Female preference functions for sound pressure level have been understudied in crickets despite extensive studies on female preference for other male signal components. Adult male field crickets produce long distance acoustic mate attraction signals (also known as calls) by rubbing their modified forewings together (Alexander, 1962). When a male closes his wings, the scraper of one wing hits the teeth of the file on the other wing causing the harp to resonate and produce a single pulse of sound (Bennet-Clark, 2003). Males concatenate these pulses into chirps (Alexander, 1962; Bennet-Clark, 2003) and females use these long distance acoustic signals to both orient towards signalling males (phonotaxis) and choose between potential mates (Alexander, 1962). To date, only a handful of the experiments quantifying female cricket preference for sound pressure level have explored a broad range of sound levels (Table 1). Even fewer have explored the extremes of the natural range of sound pressure levels available to females. Further, most studies examining female preference for sound pressure level often simultaneously manipulate other signalling parameters, making it difficult to tease apart the influence that sound pressure level alone has on female preference. For example, Stout & McGhee (1988) examined the relative importance of pulse + interpulse duration (syllable period), chirp rate and signal sound pressure level on female mate preference. Unfortunately, Stout & McGhee (1988) made no reference to the natural range of sound pressure levels found in nature. Instead, they quantified female phonotactic response at a 2 dB, 5 dB and 10 dB SPL increase above their standard male signal of 65 dB SPL. By presenting female European house crickets (Acheta domesticus) with a pair of male signals differing in one or more of these parameters, Stout & McGhee (1988) concluded that sound pressure level was more important than chirp rate, but that syllable period was more important than sound pressure level in influencing female mate choice. While there is emerging interest in determining how multiple signal parameters interact to influence patterns of selection and the evolutionary consequences of signalling (Brooks et al., 2005), it is first worth examining how sound pressure level alone shapes female preference functions.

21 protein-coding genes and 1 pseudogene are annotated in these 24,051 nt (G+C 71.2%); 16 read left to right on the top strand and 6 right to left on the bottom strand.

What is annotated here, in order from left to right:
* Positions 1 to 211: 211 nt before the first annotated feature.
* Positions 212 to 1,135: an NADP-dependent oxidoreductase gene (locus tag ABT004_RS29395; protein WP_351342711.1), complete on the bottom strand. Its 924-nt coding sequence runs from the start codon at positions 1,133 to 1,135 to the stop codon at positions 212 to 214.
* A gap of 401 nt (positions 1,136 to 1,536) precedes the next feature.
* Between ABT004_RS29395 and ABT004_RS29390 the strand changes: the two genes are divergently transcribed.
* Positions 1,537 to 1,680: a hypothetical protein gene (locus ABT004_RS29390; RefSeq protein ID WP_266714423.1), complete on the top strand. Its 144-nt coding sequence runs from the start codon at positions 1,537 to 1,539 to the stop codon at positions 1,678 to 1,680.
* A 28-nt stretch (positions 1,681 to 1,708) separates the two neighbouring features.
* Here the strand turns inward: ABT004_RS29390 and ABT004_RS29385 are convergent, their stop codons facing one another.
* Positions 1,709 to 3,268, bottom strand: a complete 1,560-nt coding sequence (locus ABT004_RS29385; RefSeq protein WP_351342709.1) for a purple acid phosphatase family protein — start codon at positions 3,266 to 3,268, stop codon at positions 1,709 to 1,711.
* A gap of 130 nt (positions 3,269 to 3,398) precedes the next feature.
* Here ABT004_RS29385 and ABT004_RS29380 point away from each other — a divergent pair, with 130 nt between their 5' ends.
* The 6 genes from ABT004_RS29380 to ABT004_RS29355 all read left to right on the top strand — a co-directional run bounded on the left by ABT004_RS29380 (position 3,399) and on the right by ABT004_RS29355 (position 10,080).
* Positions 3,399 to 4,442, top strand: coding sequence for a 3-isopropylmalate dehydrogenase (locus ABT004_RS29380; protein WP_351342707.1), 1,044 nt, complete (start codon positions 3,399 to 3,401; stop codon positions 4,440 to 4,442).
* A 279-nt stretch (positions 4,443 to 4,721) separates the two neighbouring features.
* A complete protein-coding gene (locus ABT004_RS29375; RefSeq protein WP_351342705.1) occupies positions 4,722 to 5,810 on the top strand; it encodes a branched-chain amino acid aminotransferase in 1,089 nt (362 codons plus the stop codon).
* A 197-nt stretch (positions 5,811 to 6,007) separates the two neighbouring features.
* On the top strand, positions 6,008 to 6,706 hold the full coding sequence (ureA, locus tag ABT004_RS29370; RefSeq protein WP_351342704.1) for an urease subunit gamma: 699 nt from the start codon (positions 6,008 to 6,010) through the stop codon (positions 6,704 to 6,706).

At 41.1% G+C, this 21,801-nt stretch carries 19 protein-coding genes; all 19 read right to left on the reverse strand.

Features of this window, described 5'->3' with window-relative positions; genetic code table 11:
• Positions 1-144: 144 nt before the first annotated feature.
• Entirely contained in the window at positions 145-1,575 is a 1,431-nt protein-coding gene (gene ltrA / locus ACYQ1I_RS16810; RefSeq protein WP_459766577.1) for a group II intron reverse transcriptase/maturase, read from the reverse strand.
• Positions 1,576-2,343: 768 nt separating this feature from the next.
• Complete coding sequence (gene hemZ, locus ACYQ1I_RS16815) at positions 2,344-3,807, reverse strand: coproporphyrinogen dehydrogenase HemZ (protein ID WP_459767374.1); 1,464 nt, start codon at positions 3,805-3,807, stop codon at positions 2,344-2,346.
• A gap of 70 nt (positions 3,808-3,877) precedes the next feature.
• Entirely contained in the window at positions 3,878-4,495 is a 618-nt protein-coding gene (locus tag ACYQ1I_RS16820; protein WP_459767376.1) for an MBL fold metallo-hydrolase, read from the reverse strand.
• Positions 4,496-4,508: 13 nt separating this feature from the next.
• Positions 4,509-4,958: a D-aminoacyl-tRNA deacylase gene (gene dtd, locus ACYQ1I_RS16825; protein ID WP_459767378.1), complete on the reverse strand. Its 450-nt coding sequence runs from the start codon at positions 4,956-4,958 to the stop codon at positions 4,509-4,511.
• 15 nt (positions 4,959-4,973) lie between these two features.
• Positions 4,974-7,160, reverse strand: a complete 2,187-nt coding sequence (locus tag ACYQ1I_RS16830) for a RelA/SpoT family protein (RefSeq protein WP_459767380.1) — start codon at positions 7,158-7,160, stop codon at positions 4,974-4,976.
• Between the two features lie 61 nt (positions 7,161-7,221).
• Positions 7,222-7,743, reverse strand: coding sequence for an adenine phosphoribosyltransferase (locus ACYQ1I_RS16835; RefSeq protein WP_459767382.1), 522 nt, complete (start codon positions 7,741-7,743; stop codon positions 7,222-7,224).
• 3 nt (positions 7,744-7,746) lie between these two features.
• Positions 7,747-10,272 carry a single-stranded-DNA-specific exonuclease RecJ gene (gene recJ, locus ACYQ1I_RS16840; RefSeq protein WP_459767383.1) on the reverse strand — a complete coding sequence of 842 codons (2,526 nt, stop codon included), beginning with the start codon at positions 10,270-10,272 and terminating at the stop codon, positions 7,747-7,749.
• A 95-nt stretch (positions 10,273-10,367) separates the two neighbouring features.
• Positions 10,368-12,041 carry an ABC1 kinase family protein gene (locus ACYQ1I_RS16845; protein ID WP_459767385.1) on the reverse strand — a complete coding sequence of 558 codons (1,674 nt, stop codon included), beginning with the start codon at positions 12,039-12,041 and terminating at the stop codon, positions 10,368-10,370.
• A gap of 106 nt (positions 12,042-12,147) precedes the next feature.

|Study||Species||SPL (dB)||Speaker distance (cm)|
|Scheuber, Jacot & Brinkhof, 2004||Gryllus campestris||80*||10.0|
|Lickman, Murray & Cade, 1998||Gryllus texensis||82–85*||35.4|
|Bailey, 2008||Teleogryllus oceanicus||70|
|Prosser, Murray & Cade, 1997||Gryllus texensis||83*||35.4|
|Wagner, Murray & Cade, 1995||Gryllus texensis||84.6||35.5|